Industry & Engagement
The Research Centre for Infectious Diseases has strong partnerships with industry which catalyse the commercialisation of its research outcomes through novel products to treat and prevent infectious diseases.
The following are examples of our industry partnerships and engagement activities.
Researchers Mohammed Alsharifi and James Paton are developing vaccines against the world’s most lethal viral and bacterial respiratory pathogens - influenza virus and Streptococcus pneumoniae.
This work has been funded by ARC Linkage and NHMRC Development Grants, with substantial additional support from The SA Government’s TechInSA Early Commercialisation Fund. Significant co-support has also been provided from the industry partners.
The vaccines, based on gamma-irradiated virus particles and genetically engineered bacterial cells, are at advanced stages of pre-clinical development.
Unlike currently licensed flu and pneumococcal vaccines, they have the capacity to provide broad-based protection against influenza and pneumococcal disease, regardless of strain serotype.
RCID's Danny Wilson is working with local and national research groups with support from the NHMRC and International non-government organisations to develop new drug cures for malaria, a disease that kills >400,000 people a year.
In partnership with Associate Professor Ryan O’Handley, Neoculi Pty Ltd and local Industry partners, Dr Wilson is developing new drug chemotypes to target parasites of livestock which remain a major contributor to lost production.
Nicholas Eyre and Promega Corporation from Madison, Wisconsin, USA collaborated on a proof-of-concept study to develop a novel, sensitive luminescence-based assay of the interactions of proteins with DNA in living cells.
The project, based on Promega’s extremely bright ‘Nanoluc’ luciferase enzyme and associated ‘NanoBRET’ technology, developed approaches to measure the interaction of reporter-tagged DNA binding proteins (e.g. transcription factors) with target DNA in living cells for use in high-throughput screens and infectious disease drug development.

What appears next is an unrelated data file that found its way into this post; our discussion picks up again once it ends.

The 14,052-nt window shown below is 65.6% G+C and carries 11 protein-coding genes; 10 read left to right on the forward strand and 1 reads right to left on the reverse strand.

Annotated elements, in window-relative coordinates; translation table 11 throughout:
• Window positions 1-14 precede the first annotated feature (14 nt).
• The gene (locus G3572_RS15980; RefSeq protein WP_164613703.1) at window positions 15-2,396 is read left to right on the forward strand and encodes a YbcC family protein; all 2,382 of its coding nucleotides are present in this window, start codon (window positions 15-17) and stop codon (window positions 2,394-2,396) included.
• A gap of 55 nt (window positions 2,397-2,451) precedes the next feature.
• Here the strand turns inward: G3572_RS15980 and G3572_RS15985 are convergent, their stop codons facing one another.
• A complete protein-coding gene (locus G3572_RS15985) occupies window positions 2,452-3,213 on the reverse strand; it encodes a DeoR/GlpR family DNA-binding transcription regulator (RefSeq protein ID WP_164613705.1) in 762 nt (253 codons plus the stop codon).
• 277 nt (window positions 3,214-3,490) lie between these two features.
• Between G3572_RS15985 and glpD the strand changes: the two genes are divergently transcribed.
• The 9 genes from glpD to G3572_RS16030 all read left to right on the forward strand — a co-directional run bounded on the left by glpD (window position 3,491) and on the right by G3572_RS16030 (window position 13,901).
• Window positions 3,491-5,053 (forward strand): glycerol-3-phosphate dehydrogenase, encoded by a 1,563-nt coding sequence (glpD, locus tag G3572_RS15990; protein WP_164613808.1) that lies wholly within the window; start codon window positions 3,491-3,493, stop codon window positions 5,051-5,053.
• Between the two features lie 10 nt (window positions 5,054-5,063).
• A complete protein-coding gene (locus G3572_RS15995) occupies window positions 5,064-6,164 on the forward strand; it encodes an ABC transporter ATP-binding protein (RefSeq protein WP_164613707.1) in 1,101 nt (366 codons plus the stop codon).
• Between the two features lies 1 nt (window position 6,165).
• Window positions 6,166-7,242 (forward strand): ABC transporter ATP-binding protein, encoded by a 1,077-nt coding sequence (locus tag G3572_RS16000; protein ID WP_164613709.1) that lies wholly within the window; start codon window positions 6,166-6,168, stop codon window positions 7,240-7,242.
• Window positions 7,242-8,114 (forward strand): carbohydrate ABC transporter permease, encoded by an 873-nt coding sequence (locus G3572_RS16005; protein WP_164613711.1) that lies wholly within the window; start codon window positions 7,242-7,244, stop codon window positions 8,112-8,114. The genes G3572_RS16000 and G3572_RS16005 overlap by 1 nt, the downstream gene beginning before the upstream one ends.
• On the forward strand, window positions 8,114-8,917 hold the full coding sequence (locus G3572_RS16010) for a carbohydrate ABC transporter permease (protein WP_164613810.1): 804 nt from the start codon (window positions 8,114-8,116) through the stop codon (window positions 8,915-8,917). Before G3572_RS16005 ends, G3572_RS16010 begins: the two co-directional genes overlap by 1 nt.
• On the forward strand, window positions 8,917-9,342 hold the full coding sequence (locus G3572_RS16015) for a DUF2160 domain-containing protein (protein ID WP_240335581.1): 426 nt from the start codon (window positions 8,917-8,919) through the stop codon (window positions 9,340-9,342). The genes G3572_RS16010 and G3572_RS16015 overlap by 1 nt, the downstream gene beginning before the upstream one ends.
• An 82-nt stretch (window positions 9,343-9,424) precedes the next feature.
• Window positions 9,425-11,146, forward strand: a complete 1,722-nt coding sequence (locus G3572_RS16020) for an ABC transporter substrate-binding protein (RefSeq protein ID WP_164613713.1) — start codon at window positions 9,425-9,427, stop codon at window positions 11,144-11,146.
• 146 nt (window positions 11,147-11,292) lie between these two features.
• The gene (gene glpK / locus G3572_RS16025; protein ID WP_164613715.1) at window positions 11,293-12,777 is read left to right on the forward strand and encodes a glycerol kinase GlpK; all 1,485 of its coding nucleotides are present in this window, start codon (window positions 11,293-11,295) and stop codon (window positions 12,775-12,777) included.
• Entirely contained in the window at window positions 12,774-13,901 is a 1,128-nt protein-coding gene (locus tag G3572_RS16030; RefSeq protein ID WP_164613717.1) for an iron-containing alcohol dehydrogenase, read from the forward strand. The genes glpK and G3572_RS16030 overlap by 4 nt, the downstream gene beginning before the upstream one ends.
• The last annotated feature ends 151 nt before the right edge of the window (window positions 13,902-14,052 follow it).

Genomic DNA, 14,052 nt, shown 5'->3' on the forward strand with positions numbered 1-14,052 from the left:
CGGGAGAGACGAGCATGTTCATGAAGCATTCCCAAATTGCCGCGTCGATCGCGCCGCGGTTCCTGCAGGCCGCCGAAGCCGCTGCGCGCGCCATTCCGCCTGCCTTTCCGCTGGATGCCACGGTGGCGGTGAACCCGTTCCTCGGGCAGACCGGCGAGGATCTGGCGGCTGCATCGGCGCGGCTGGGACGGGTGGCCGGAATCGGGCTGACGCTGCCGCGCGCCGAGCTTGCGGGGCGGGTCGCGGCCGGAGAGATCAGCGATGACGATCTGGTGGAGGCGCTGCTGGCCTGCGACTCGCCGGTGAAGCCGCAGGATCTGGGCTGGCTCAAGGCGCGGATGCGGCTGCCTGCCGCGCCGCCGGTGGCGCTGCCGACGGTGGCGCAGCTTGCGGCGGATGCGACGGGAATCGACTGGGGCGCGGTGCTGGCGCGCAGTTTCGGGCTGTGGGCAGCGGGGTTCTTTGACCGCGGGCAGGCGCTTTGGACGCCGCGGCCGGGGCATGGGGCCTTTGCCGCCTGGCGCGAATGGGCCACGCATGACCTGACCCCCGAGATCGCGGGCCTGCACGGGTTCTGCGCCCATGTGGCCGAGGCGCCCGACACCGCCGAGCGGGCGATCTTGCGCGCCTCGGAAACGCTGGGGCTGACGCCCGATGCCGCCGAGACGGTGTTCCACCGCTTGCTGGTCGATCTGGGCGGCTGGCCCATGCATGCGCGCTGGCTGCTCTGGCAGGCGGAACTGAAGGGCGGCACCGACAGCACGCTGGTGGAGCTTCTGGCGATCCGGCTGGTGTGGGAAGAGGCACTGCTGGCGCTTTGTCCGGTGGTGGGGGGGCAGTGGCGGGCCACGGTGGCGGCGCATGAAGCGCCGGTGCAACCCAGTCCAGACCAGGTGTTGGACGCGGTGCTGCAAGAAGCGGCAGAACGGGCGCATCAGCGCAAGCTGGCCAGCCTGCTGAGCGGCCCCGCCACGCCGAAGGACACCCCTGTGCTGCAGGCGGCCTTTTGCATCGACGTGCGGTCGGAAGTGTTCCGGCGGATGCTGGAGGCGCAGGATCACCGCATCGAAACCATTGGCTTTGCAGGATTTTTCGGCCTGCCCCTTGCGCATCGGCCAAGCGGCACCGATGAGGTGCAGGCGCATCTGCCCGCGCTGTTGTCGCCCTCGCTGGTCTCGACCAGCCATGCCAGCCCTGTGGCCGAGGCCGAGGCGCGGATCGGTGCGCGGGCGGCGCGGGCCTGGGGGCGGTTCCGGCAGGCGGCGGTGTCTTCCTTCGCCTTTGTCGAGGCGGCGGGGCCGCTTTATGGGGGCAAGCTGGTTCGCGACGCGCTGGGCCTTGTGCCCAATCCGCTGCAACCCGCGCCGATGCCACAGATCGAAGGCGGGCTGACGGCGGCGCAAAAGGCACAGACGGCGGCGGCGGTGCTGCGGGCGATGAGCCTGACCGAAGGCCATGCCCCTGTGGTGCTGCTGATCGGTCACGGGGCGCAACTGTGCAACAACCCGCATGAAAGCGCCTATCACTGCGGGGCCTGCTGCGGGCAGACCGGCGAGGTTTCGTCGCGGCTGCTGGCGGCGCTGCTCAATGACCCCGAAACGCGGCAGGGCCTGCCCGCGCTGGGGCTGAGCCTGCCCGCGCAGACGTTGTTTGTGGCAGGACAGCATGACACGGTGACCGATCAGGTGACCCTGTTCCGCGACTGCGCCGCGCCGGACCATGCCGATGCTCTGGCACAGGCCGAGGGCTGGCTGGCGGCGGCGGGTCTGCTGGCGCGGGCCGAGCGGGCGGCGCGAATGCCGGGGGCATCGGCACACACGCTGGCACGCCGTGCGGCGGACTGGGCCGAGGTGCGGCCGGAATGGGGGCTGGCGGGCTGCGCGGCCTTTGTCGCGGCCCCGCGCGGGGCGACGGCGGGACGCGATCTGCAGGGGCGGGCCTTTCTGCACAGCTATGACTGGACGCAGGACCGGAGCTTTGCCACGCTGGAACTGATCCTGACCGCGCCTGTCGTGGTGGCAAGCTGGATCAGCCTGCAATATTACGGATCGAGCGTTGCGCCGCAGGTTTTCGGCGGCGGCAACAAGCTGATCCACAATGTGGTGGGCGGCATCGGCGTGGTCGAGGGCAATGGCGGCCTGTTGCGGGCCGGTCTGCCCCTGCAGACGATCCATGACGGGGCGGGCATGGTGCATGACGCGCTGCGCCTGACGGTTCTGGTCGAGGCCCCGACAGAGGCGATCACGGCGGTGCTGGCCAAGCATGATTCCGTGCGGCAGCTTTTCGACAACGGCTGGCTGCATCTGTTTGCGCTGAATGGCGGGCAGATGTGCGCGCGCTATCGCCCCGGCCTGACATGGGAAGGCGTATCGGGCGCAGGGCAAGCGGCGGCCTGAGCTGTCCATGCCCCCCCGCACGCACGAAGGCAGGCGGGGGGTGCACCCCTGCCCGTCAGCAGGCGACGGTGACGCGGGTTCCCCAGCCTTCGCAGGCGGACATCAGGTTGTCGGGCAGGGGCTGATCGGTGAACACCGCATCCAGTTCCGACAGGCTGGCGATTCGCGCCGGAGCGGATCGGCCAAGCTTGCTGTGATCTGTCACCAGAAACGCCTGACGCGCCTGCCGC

Michael Beard from the Viral Pathogenesis Research Laboratory engages in with a number of industry partners in the form of contract research.
He’s working with Springbank Pharmaceuticals to characterise a novel innate immune agonist and how this impacts hepatitis B virus replication and the cellular response using in vitro model systems and analysis of clinical trial samples.
Professor Beard is also has been collaborating with Morningside Technology Advisory to investigate the efficacy of novel antiviral peptides to inhibit the lifecycle of a broad range of viral infections.
Zika virus is a recently re-emerging virus that has spread to 87 countries around the globe after causing a major outbreak in the Americas in 2015/16.
Zika is mainly transmitted by mosquitoes but also can be spread sexually and vertically (from infected mother to foetus during pregnancy). Controlling the spread of Zika is important to protect against disease associated risks, such as neurological impairment or birth defects in foetuses born to Zika infected mothers.
Rosa Coldbeck-Shackley's PhD research aims to investigate how our immune response protects against the sexual transmission of Zika virus, and how Zika can escape our immunity to cause disease.
By understanding how the body protects itself against Zika and which viral factors contribute to immune escape we hope to find ways to improve our immunity against Zika and prevent its sexual transmission during future outbreaks.
Rosa (pictured left) and Emily Kirby showcased this research Ingenuity 2019 to more than 5,000 attendees including industry members, school students and the community,